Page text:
Monday, November 14, 2005

The origins of the phrase "God of the gaps"

The Sarkar Lab WebLog finds the author, a chemist and member of the "Evangelic domination" of Christians, who was asked to deliver:
a course of lectures, the object of which lectures shall be to show the mutual bearing of science and theology upon each other, and to prove the existence and attributes, as far as may be, of God from nature.
Staple this speech to some creationist's forehead:

When Descartes located the soul in the pineal gland, all was well until the real purpose of this gland was discovered. Then there was no room for the soul, and people began to doubt whether there really was such a thing. What is more, even when it was there, it was hard to see why it was not subject to familiar physico-chemical laws. It was just the same when Newton, trying to apply his splendid discovery of the law of gravitation to as many different problems as possible, and finding that although it would deal with the motion of the moon around the earth, and the earth around the sun, it would not deal with the spinning of the earth around its polar axis to give us night and day, wrote to the Master of his Cambridge College, Trinity: 'the diurnal rotations of the planets would not be derived from gravity, but required a divine arm to impress it upon them.' This is asking for trouble. For as soon as one possible scheme is devised whereby the planets might conceivably have obtained their angular momentum, the 'divine arm' ceases to be needed; science has asserted its ownership of that much new territory.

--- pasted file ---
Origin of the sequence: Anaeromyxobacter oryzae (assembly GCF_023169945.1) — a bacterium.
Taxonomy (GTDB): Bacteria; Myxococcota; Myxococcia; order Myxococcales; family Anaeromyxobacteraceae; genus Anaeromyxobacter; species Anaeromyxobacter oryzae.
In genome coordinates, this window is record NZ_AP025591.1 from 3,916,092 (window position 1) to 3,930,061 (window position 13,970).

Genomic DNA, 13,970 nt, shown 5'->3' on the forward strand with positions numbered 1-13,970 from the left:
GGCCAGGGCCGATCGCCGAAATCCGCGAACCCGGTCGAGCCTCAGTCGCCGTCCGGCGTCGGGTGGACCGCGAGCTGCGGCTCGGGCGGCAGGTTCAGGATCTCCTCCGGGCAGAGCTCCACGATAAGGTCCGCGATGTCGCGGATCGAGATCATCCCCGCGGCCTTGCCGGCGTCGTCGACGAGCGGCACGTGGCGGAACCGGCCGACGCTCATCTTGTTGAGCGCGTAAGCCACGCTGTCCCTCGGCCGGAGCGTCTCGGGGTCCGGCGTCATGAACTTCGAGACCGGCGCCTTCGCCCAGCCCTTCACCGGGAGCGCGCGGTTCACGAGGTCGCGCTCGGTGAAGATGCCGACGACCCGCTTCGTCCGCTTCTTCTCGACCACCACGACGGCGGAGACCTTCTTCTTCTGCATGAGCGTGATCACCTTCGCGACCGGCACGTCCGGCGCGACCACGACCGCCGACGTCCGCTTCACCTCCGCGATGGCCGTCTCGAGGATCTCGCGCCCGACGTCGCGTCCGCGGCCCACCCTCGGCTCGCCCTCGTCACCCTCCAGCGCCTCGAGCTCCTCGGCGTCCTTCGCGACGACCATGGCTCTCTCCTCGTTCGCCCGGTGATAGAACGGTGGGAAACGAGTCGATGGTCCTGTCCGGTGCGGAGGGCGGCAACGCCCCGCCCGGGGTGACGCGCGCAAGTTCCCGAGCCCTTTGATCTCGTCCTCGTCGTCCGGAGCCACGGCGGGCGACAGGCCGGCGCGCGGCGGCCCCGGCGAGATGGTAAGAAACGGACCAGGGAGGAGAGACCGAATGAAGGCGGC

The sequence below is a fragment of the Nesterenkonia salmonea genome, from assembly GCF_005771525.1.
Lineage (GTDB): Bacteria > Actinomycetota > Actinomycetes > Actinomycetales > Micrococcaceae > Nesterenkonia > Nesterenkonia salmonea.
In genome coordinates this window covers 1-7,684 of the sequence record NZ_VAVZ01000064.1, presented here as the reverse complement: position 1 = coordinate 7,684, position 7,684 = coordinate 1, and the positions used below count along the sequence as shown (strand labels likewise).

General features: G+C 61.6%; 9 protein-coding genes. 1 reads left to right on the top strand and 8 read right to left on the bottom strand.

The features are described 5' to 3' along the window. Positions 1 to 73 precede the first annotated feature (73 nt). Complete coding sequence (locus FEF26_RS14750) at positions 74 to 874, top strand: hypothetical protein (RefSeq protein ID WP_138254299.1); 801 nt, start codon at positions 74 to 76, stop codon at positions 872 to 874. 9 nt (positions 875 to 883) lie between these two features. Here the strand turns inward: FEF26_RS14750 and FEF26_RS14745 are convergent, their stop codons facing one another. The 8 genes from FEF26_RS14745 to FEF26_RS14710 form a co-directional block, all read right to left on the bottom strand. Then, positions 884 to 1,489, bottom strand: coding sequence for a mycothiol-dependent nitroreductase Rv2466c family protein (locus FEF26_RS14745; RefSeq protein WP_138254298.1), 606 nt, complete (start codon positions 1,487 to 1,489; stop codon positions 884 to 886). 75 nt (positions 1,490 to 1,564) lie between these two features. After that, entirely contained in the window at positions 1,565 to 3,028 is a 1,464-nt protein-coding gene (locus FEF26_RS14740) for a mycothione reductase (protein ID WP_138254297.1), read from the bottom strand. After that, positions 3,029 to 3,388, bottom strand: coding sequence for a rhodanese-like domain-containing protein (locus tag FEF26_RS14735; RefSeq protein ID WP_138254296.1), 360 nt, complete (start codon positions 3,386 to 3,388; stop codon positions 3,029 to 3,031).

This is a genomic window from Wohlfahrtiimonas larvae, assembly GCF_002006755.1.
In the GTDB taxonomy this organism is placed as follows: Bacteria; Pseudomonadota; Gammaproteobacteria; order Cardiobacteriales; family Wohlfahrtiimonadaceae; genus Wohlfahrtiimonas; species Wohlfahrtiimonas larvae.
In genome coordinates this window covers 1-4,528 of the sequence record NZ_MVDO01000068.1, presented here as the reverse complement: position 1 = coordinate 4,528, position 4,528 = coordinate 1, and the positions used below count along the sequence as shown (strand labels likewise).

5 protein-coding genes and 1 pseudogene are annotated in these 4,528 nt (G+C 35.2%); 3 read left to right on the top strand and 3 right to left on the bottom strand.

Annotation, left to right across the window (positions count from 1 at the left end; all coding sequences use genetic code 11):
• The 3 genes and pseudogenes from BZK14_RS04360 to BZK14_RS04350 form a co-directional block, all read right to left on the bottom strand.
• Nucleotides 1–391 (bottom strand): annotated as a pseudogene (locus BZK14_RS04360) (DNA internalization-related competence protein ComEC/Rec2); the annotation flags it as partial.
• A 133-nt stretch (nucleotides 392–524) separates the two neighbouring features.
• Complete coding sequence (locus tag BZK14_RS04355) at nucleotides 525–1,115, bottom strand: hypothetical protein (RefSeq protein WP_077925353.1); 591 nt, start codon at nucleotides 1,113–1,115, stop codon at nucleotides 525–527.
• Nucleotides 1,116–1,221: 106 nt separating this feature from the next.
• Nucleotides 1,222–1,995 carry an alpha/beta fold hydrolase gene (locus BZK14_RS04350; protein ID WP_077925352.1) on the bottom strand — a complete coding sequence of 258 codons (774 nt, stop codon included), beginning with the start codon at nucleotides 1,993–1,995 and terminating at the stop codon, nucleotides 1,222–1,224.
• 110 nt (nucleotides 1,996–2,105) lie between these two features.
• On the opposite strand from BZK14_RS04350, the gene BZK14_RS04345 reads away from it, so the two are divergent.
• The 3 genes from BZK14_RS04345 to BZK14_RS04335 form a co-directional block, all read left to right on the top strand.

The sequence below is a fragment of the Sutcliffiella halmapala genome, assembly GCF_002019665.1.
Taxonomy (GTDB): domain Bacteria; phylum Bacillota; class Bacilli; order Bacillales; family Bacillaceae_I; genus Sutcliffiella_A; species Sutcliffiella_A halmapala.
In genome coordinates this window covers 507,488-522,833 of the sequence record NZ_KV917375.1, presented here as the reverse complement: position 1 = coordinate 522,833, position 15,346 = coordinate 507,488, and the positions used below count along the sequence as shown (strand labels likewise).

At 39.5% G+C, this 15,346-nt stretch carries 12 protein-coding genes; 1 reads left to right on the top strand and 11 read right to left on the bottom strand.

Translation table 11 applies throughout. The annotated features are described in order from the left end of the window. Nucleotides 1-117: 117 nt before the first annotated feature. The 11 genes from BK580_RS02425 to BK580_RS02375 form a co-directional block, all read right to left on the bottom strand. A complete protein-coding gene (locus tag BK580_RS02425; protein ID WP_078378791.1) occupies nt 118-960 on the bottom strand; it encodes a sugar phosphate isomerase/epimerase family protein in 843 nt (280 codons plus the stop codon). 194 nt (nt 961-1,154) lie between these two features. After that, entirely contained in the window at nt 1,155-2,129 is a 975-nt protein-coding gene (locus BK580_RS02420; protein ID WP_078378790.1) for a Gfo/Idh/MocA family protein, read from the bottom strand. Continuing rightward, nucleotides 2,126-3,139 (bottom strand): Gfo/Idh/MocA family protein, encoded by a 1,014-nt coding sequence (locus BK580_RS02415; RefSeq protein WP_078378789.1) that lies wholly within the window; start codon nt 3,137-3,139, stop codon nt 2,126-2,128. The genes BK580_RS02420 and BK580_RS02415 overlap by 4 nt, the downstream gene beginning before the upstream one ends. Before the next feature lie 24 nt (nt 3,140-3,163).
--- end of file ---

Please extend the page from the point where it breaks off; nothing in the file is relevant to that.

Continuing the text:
Coulson treated science as a tool for discovering revelation. Don't force concepts of religious faith into science, it doesn't work.

I'm trying to explain this to Revka and her gang, with only limited success.

Update: Turns out there's an older reference. Henry Drummond, from 1894 [my emphasis]:

There are reverent minds who ceaselessly scan the fields of Nature and the books of Science in search of gaps -- gaps which they will fill up with God. As if God lived in gaps? What view of Nature or of Truth is theirs whose interest in Science is not in what it can explain but in what it cannot, whose quest is ignorance not knowledge, whose daily dread is that the cloud may lift, and who, as darkness melts from this field or from that, begin to tremble for the place of His abode? What needs altering in such finely jealous souls is at once their view of Nature and of God. Nature is God's writing, and can only tell the truth; God is light, and in Him is no darkness at all.

If by the accumulation of irresistible evidence we are driven -- may not one say permitted -- to accept Evolution as God's method in creation, it is a mistaken policy to glory in what it cannot account for. The reason why men grudge to Evolution each of its fresh claims to show how things have been made is the groundless fear that if we discover how they are made we minimize their divinity.
The more things change, the more they stay the same.